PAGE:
* Nov new loans 624.6 bln yuan vs forecast 590 bln yuan
* Nov social financing 1.23 trln yuan vs Oct 856.4 bln
* Nov M2 +14.2 pct yr/yr vs forecast +14.2
BEIJING, Dec 11 New bank lending in China
quickened in November and a broad measure of liquidity
accelerated sharply, adding to signs the economy is regaining
momentum and relieving market fears of monetary policy
Banks made 624.6 billion yuan ($102.88 billion) worth of new
yuan loans in November, higher than a forecast of 590 billion
yuan and well above the previous month's 506.1 billion yuan,
data released on Wednesday by the People's Bank of China showed.
China's total social financing aggregate, a broad measure of
liquidity in the economy, jumped to 1.23 trillion yuan in
November versus 856.4 billion yuan the month before.
Rising money market rates and bond yields indicate the
central bank is committed to deleveraging the economy by tapping
the brakes on liquidity conditions, but there is little sign of
a sharp turnaround in monetary policy.
"China's money and credit showed steady growth in November,
reflecting robust demand for credit as the economy is on track
for recovery," said Jiang Chao, analyst at Haitong Securities in
"We expect total new yuan loans for this year to reach 9
trillion yuan and the annual figure for next year will be around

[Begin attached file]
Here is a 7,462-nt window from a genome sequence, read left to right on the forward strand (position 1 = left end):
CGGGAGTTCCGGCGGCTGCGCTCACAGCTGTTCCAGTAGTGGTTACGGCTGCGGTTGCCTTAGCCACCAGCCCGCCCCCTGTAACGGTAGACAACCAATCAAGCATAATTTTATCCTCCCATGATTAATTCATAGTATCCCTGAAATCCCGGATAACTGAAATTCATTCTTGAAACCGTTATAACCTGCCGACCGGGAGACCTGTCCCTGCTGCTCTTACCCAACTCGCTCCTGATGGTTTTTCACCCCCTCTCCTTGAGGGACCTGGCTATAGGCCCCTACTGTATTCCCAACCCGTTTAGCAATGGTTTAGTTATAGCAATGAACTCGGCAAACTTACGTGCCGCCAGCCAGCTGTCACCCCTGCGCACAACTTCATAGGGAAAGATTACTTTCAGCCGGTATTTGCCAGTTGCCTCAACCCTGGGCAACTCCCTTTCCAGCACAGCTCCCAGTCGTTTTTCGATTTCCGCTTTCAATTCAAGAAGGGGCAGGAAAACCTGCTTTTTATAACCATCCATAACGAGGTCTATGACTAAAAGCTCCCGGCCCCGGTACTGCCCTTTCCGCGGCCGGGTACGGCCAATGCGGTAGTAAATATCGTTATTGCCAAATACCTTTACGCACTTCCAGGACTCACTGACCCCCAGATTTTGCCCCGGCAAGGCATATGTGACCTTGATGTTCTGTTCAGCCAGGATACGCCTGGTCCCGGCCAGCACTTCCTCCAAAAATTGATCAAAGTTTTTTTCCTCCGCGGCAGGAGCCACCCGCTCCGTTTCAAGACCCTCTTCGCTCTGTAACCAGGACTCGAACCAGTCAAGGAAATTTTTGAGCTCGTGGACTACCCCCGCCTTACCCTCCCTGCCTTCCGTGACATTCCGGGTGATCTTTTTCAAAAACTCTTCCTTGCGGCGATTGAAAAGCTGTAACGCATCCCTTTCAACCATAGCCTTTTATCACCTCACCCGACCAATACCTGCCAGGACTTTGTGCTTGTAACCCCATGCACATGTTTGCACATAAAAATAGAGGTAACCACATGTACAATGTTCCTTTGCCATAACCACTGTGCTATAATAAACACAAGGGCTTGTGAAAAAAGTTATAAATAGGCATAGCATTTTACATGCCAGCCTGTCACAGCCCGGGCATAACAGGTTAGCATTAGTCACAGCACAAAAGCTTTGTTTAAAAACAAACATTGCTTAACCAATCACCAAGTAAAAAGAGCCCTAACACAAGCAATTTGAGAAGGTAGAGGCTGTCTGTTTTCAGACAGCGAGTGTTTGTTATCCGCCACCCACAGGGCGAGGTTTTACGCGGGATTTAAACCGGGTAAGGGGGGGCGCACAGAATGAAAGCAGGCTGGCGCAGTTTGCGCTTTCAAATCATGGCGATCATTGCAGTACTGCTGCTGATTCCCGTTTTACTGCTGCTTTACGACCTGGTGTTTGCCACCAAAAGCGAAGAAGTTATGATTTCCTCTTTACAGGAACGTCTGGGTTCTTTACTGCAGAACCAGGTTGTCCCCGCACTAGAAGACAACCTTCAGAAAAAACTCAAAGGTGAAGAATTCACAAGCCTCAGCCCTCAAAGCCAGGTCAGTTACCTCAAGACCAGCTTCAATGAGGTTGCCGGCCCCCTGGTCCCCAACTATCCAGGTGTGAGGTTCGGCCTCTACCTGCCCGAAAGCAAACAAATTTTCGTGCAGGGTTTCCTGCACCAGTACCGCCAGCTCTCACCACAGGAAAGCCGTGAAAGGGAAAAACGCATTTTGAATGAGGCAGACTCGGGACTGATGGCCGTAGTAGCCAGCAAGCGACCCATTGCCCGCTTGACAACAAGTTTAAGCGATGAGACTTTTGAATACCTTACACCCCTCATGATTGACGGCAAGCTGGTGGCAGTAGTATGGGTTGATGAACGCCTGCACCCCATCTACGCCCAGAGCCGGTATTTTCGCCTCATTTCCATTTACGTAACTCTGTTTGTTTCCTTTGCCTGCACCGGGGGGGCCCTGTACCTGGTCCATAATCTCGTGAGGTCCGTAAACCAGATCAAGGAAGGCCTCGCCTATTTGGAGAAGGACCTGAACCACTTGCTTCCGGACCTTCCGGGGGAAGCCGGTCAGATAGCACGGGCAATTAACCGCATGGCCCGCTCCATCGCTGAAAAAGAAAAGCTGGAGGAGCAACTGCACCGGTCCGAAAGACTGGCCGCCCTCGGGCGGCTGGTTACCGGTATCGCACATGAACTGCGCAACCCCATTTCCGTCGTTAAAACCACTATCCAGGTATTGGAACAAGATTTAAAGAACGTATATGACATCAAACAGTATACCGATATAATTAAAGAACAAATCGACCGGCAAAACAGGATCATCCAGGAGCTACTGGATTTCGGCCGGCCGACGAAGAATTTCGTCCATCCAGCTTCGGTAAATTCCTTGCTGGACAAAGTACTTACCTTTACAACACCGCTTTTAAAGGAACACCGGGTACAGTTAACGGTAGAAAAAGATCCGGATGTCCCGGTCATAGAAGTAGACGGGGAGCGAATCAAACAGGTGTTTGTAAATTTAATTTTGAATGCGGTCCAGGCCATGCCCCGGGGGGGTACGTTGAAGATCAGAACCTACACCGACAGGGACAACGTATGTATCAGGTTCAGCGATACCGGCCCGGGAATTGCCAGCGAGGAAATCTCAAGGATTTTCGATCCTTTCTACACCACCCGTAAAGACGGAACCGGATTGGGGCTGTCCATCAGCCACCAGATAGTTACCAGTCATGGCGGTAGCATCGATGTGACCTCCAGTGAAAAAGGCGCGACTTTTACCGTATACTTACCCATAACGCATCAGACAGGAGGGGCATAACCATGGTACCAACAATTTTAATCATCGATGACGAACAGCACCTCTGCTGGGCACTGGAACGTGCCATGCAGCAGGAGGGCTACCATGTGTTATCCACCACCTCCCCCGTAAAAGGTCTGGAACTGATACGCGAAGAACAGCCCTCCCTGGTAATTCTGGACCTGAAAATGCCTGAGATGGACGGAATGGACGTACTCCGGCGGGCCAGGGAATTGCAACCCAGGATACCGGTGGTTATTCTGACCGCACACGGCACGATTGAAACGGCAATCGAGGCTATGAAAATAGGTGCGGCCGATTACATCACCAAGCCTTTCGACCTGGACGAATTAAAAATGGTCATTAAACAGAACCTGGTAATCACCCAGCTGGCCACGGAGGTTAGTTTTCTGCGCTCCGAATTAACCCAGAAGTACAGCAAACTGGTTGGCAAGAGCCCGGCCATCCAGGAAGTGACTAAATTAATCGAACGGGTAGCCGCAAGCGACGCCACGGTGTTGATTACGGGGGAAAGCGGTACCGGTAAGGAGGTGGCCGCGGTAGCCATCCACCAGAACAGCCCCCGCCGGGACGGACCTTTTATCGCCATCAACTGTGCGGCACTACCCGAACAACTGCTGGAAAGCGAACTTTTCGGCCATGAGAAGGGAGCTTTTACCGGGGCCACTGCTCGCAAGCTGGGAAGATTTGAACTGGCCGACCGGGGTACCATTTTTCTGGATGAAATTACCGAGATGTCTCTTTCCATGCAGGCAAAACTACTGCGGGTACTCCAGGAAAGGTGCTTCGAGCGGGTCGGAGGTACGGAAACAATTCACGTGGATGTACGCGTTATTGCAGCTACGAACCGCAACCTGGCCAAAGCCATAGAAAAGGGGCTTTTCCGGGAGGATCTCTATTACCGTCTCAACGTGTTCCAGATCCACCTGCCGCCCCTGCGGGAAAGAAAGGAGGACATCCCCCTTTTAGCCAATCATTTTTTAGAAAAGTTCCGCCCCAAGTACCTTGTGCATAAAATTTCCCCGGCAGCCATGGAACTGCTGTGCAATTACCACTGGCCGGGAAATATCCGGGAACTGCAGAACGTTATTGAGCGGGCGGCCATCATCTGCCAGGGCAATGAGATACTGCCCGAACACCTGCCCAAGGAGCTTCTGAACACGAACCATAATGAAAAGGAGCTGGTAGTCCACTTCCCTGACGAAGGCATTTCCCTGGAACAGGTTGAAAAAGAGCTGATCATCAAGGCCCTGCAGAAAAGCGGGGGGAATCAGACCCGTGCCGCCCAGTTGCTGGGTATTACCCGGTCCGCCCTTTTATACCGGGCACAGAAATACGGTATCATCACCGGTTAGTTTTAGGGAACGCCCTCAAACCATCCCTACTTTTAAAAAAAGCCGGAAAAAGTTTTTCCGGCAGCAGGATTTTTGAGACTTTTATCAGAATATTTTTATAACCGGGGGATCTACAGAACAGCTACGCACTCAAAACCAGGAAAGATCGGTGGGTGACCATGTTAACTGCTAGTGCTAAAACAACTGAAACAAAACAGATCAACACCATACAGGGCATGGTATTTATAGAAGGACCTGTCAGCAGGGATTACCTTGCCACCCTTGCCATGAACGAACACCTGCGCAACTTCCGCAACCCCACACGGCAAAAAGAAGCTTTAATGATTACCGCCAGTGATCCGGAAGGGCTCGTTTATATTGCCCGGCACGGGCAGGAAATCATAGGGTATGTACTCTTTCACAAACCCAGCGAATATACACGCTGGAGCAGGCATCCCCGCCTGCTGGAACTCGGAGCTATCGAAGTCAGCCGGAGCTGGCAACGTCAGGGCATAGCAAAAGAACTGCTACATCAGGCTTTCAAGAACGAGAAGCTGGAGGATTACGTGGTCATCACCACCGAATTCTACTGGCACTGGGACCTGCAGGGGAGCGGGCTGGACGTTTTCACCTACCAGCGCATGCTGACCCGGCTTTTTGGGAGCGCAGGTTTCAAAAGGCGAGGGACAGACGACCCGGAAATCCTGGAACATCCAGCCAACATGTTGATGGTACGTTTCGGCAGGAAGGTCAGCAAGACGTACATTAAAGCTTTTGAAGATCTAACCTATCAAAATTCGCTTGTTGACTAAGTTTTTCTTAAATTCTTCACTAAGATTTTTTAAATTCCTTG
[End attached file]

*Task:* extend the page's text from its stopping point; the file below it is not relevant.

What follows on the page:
9-9.5 trillion yuan."
The broad M2 money supply rose 14.2 percent last month from
a year earlier, the central bank said in a statement on its
website, www.pbc.gov.cn, in line with the forecast in a Reuters
M2 growth this year looks almost certain to surpass the
central bank's target of 13 percent. It is widely expected to
stick with the same target in 2014.
Outstanding yuan loans rose 14.2 percent from a year earlier
versus forecasts for growth of 14.1 percent.
Earlier data showed China's annual inflation unexpectedly
eased to 3 percent in November, cooling market fears of any
imminent policy tightening as authorities meet this week to
outline their policy and reform priorities for 2014.
Growth in China's factory output and investment eased
slightly in November while retail sales grew at their strongest
rate this year, suggesting the economy is on track to achieve
the government's 7.5 percent growth target this year.
In addition, exports handily beat forecasts, adding to
recent evidence of stabilisation in the world's second-largest